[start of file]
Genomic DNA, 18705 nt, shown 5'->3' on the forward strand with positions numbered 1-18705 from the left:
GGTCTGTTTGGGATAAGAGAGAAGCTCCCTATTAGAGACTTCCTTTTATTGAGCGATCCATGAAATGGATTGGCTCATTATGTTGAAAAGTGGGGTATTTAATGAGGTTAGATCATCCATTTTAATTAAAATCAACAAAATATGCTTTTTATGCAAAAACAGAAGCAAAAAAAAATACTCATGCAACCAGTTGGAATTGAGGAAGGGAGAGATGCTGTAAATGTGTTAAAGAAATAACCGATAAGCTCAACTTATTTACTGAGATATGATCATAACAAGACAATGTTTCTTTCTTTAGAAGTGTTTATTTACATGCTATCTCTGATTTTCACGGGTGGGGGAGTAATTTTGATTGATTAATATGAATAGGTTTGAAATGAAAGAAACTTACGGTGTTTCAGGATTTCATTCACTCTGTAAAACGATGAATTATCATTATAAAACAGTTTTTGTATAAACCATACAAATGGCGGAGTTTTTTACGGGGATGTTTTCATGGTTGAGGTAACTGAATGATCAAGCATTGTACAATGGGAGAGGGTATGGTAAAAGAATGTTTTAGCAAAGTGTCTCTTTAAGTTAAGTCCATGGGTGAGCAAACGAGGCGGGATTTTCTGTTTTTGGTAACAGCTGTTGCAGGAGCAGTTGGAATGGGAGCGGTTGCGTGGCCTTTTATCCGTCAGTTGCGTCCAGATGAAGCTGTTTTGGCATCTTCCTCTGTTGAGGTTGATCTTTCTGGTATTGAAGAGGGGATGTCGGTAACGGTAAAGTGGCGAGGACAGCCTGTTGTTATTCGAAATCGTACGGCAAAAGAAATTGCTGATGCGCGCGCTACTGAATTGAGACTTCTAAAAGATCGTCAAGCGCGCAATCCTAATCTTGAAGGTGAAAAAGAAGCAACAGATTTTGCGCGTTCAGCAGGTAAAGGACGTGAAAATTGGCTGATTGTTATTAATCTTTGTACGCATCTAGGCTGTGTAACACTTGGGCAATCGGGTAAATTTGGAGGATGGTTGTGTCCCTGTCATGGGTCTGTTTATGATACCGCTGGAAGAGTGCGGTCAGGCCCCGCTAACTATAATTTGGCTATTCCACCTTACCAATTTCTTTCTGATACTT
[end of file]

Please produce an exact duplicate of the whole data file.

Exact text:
Genomic DNA, 18705 nt, shown 5'->3' on the forward strand with positions numbered 1-18705 from the left:
GGTCTGTTTGGGATAAGAGAGAAGCTCCCTATTAGAGACTTCCTTTTATTGAGCGATCCATGAAATGGATTGGCTCATTATGTTGAAAAGTGGGGTATTTAATGAGGTTAGATCATCCATTTTAATTAAAATCAACAAAATATGCTTTTTATGCAAAAACAGAAGCAAAAAAAAATACTCATGCAACCAGTTGGAATTGAGGAAGGGAGAGATGCTGTAAATGTGTTAAAGAAATAACCGATAAGCTCAACTTATTTACTGAGATATGATCATAACAAGACAATGTTTCTTTCTTTAGAAGTGTTTATTTACATGCTATCTCTGATTTTCACGGGTGGGGGAGTAATTTTGATTGATTAATATGAATAGGTTTGAAATGAAAGAAACTTACGGTGTTTCAGGATTTCATTCACTCTGTAAAACGATGAATTATCATTATAAAACAGTTTTTGTATAAACCATACAAATGGCGGAGTTTTTTACGGGGATGTTTTCATGGTTGAGGTAACTGAATGATCAAGCATTGTACAATGGGAGAGGGTATGGTAAAAGAATGTTTTAGCAAAGTGTCTCTTTAAGTTAAGTCCATGGGTGAGCAAACGAGGCGGGATTTTCTGTTTTTGGTAACAGCTGTTGCAGGAGCAGTTGGAATGGGAGCGGTTGCGTGGCCTTTTATCCGTCAGTTGCGTCCAGATGAAGCTGTTTTGGCATCTTCCTCTGTTGAGGTTGATCTTTCTGGTATTGAAGAGGGGATGTCGGTAACGGTAAAGTGGCGAGGACAGCCTGTTGTTATTCGAAATCGTACGGCAAAAGAAATTGCTGATGCGCGCGCTACTGAATTGAGACTTCTAAAAGATCGTCAAGCGCGCAATCCTAATCTTGAAGGTGAAAAAGAAGCAACAGATTTTGCGCGTTCAGCAGGTAAAGGACGTGAAAATTGGCTGATTGTTATTAATCTTTGTACGCATCTAGGCTGTGTAACACTTGGGCAATCGGGTAAATTTGGAGGATGGTTGTGTCCCTGTCATGGGTCTGTTTATGATACCGCTGGAAGAGTGCGGTCAGGCCCCGCTAACTATAATTTGGCTATTCCACCTTACCAATTTCTTTCTGATACTT